The use of facial recognition software for the purposes of policing quarantined travelers is receiving a roll-out in Australia that many consider intrusive. 

The two largest states in that country, New South Wales (which includes the capital of Canberra as well as Sydney) and Victoria (Melbourne) have instituted a system designed to enforce their pandemic quarantine rules to ensure that people are staying within their homes as required after recent travel. 

The travelers can either stay in hotel rooms during the quarantine period, where they can be monitored easily, or they can go home if they agree to this system. 

Under the system, the quarantined person takes a selfie at their designated quarantine address within 15 minutes after the receipt of a randomized check-in request. The software seeks to verify the selfie through geolocation and against a facial signature. If it isn’t verified, police may follow up by visiting the location. 

Reuters quoted a critic of the program, Dr. Toby Walsh, a professor of Artificial Intelligence at the University of NSW. “I’m troubled not just by the use here but by the fact this is an example of the creeping use of this sort of technology in our lives,” he said.  

He also suggested that the system may not be secure. It could be hacked to give false location reports. 

But that doesn’t resolve the questions. Can facial signatures, once in the possession of the state, be used for purposes other than confirming one’s compliance with quarantine rules? Might they, for example, be checked against witness descriptions on outstanding criminal investigations?  

Edward Santow, a former Australian Human Rights Commissioner, said, “The law should prevent a system for monitoring quarantine being used for other purposes….if something goes wrong with this technology, the risk of harm is high.”

Genvis, a software start-up, is behind the technology. Genvis is headquartered in Perty, Western Australia and it developed the software in 2020 in cooperation with the Western Australian Police. 

Let Freedom Ring – Debate Against Facial Recognition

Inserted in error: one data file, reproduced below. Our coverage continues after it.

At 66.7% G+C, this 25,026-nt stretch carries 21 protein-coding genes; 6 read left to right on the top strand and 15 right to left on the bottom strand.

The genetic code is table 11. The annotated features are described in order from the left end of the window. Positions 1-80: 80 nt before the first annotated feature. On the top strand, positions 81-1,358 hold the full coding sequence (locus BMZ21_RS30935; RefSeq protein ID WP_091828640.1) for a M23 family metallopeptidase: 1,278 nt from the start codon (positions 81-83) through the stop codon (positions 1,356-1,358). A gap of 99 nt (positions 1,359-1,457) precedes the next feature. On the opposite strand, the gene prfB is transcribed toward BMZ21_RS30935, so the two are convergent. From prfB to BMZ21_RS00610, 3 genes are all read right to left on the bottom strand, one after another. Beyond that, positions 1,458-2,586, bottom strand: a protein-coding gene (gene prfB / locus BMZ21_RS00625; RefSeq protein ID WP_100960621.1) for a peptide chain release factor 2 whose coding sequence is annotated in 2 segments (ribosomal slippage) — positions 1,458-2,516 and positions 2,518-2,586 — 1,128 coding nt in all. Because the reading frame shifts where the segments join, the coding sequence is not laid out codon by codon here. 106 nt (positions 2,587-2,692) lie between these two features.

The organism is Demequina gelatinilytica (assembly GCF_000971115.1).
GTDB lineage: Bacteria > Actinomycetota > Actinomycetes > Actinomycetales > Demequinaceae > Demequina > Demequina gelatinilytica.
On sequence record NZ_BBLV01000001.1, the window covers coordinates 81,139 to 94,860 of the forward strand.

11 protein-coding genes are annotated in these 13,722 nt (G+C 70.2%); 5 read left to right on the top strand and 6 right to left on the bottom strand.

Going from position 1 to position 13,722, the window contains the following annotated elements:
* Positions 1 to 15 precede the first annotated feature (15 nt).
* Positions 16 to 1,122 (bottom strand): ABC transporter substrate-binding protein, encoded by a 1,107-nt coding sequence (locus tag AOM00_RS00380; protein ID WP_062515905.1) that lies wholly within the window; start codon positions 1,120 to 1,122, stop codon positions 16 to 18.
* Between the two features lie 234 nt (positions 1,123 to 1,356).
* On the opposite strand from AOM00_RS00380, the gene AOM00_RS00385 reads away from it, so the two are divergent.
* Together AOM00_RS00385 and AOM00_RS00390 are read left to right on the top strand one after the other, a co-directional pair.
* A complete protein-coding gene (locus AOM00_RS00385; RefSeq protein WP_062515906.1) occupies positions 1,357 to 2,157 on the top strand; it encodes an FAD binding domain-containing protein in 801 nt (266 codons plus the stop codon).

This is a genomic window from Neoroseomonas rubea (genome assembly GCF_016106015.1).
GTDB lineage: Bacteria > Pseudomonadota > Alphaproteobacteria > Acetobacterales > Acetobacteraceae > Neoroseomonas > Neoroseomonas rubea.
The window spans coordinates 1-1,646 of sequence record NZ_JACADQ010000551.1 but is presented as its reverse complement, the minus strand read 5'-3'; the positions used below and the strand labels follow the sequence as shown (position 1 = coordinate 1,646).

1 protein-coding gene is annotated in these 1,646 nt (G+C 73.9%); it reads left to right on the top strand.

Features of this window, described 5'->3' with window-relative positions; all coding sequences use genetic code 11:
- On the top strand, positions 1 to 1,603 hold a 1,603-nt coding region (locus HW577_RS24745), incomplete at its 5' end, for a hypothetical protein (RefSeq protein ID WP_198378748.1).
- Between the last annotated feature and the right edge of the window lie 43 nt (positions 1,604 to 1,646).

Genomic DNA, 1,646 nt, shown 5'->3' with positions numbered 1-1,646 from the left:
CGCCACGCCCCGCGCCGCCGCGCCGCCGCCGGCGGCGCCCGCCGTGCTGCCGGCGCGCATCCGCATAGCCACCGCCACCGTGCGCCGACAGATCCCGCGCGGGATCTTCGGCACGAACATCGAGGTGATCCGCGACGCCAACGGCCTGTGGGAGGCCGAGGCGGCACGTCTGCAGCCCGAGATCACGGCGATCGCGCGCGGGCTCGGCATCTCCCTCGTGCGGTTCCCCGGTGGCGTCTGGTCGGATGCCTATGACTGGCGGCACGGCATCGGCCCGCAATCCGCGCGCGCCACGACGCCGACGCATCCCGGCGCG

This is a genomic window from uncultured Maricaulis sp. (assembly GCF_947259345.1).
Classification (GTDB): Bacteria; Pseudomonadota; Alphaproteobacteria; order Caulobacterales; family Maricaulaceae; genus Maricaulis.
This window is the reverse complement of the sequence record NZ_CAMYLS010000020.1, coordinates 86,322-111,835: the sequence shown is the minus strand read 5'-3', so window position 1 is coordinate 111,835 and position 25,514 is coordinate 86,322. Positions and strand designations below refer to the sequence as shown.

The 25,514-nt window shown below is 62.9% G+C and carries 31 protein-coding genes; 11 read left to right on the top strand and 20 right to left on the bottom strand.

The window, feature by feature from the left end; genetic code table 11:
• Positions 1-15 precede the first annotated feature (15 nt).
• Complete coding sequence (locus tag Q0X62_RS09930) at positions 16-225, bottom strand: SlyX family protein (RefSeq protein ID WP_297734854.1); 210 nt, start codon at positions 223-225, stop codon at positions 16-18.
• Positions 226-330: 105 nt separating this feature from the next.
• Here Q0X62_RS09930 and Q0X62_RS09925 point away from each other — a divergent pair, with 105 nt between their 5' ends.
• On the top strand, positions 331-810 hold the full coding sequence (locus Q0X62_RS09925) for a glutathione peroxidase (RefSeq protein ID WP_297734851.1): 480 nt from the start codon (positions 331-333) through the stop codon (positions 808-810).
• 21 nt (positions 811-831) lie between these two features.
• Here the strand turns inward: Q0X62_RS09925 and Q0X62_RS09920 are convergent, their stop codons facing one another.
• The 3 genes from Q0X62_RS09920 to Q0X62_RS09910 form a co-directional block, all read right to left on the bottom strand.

The news from NSW and Victoria has further stoked ongoing debates in the rest of the world about the Orwellian implications of facial recognition technology in the hands of the authorities. What does it do to freedom?  

For example, people around the world take for granted the fact that our driver’s licenses come with photos, and those photos are maintained by the relevant motor vehicle authorities. We may not realize the ease with which these photos are used by authorities.  

It recently became a matter of public controversy in the U.S. state of Massachusetts that police can run a state-wide facial recognition search in connection with their criminal investigations just by emailing a photo to the Massachusetts Registry of Motor Vehicles (RMV).

Massachusetts enacted a new law creating some guardrails for this practice, although reformers were not satisfied with the compromise bill that resulted.

The executive director of the American Civil Liberties Union of Massachusetts, Carol Rose, said during that controversy that any information about the use of facial recognition software by police ought to be provided to defense counsel. 

“That’s really important, because so often this technology is resulting in false positives, and particularly against people of color because face surveillance technology has a very hard time recognizing black and brown faces.”  There has been no serious move toward the use of facial recognition technology in connection with Covid lockdowns in the U.S. Even people who caution that such a development may happen to speak of it in speculative terms.

Black Faces Matter

Our racial tensions, and the suspicion to which Rose made reference, are a big part of the reason why it likely won’t. There is a strong suspicion that such software was invented by white coders (almost certainly true, as a demographic matter), and that it is less accurate and thus more inclined to do an injustice the darker the skin of the subject of the photo becomes.

Limits on the use of the software will surely spread.